The 707 was designated the 720 when it was modified for short-to-medium routes and for use on shorter runways. Engineers reduced the fuselage length by 9 feet, changed the leading-edge flaps and later installed turbofan engines. Boeing built 154 of the 720s between 1959 and 1967. United was the very first operator of the Boeing 720, first flying the jet on July 5, 1960. Through the 1960s, American used a mix of Boeing 720 and 727 aircraft. In the 1960s, El Al's fleet comprised a mix of Boeing 707 and Boeing 720B aircraft. The 720's short-to-medium-range role was later filled by 727s and 737s.
Noise-abatement landing approach patterns, which were explored initially by NASA on the Boeing 367-80, were investigated in an extensive program conducted by an Ames team in collaboration with American Airlines and United Airlines. The purpose of the work was to develop an avionics system that would allow commercial jet transports to perform two-segment landing approaches under instrument flight conditions. The tests, flown in 1971 using an American Boeing 720 and in 1973-74 on a United Boeing 727 and Douglas DC-8 aircraft with crews from the airlines, FAA, and NASA, showed the effectiveness of a two-segment descent profile in substantially reducing noise on the ground under the approach path.
In 1984 NASA Dryden Flight Research Center and the Federal Aviation Administration (FAA) teamed-up in a unique flight experiment called the Controlled Impact Demonstration (CID), to test the impact of a Boeing 720 aircraft using standard fuel with an additive designed to suppress fire. The additive FM-9, a high molecular-weight long chain polymer, when blended with Jet-A fuel had demonstrated the capability to inhibit ignition and flame propagation of the released fuel in simulated impact tests.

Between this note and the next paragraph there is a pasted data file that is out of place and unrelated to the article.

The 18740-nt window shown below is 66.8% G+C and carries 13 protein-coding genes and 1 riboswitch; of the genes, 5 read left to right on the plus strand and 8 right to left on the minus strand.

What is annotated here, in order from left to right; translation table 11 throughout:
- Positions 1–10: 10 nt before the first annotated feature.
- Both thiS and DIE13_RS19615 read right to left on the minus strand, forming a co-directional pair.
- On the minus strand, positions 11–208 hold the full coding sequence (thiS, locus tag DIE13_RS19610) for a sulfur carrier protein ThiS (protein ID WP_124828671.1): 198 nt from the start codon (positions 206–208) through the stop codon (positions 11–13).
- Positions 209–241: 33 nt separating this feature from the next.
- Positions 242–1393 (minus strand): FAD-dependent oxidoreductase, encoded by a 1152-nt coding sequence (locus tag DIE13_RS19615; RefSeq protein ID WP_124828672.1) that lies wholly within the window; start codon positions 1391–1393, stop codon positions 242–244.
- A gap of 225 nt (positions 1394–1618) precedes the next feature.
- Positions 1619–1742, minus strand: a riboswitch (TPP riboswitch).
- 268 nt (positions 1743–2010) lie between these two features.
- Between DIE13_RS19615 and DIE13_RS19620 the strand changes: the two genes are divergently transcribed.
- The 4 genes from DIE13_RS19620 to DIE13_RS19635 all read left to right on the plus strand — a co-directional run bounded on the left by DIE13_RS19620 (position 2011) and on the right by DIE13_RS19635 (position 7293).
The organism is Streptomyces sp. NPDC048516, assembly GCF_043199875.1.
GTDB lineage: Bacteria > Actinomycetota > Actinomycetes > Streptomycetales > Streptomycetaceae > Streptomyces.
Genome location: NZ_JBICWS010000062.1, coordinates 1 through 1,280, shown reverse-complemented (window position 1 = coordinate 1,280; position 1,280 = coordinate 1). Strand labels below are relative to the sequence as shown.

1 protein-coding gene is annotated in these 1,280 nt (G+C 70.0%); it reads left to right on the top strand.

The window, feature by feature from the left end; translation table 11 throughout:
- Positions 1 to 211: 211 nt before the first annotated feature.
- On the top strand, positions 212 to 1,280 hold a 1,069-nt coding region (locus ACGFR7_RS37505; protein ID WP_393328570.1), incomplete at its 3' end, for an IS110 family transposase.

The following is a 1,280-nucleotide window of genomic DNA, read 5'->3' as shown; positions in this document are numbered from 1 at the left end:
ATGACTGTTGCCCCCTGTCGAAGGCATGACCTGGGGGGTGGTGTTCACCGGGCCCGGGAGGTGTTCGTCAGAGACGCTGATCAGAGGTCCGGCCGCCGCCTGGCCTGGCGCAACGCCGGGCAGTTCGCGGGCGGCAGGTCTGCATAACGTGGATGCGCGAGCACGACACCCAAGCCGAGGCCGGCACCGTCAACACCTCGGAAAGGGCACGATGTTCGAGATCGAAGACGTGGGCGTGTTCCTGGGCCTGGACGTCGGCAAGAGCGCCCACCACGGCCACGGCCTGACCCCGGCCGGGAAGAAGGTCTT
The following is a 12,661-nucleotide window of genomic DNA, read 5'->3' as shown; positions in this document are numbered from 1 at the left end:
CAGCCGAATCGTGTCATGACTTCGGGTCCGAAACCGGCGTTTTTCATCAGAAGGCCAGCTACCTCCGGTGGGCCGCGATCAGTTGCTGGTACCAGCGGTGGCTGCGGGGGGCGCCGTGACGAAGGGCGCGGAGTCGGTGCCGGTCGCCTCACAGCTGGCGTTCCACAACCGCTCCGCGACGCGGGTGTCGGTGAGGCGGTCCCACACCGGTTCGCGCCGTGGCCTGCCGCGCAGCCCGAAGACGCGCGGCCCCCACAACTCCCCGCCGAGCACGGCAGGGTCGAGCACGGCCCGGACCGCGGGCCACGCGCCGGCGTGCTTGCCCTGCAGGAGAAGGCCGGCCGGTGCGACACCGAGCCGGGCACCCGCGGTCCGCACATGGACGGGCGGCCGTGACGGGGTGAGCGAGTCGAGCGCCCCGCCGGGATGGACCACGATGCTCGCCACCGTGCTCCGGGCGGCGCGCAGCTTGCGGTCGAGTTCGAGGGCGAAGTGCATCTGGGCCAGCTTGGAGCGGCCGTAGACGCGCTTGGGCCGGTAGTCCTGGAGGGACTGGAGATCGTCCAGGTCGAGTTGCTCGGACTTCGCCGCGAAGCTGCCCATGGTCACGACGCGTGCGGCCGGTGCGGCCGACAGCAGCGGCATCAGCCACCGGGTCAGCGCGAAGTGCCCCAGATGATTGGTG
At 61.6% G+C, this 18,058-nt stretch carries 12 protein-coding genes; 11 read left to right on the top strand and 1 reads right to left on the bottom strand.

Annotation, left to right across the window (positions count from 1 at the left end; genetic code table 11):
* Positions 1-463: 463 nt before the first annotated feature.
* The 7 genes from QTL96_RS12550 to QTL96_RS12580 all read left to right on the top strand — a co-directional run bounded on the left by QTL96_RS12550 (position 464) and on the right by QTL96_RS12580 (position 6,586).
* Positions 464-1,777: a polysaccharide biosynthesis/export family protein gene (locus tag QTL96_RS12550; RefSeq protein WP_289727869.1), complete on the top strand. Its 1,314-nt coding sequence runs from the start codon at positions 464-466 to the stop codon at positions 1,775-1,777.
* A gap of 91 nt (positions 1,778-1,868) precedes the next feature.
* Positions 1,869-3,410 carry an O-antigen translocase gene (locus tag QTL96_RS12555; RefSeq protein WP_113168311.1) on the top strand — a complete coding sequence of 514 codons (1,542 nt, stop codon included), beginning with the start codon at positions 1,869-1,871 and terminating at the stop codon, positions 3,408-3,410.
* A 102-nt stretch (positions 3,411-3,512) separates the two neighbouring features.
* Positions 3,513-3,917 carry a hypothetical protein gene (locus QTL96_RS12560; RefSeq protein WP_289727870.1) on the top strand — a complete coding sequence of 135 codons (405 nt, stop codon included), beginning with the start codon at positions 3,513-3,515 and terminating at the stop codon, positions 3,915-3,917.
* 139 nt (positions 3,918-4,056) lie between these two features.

Although the 720 was considered obsolete, its structural design and construction were still representative of narrow-body transport aircraft in use at that time. Two major objectives were included in the tests: (1) to test an antimisting kerosene fuel in an FAA program to reduce the severity of aircraft crash fires and (2) to study structural crashworthiness.
The additive, FM-9, a high-molecular-weight long-chain polymer, when blended with Jet-A fuel had demonstrated the capability to inhibit ignition and flame propagation of the released fuel in simulated crash tests. This anti-misting kerosene (AMK) cannot be introduced directly into a gas turbine engine due to several possible problems such as clogging of filters. The AMK must be restored to almost Jet-A before being introduced into the engine for burning. This restoration is called "degradation" and was accomplished on the B-720 using a device called a "degrader." Each of the four Pratt & Whitney JT3C-7 engines had a "degrader" built and installed by General Electric (GE) to break down and return the AMK to near Jet-A quality. In addition to the AMK research the NASA Langley Research Center was involved in a structural loads measurement experiment, which included having instrumented dummies filling the seats in the passenger compartment.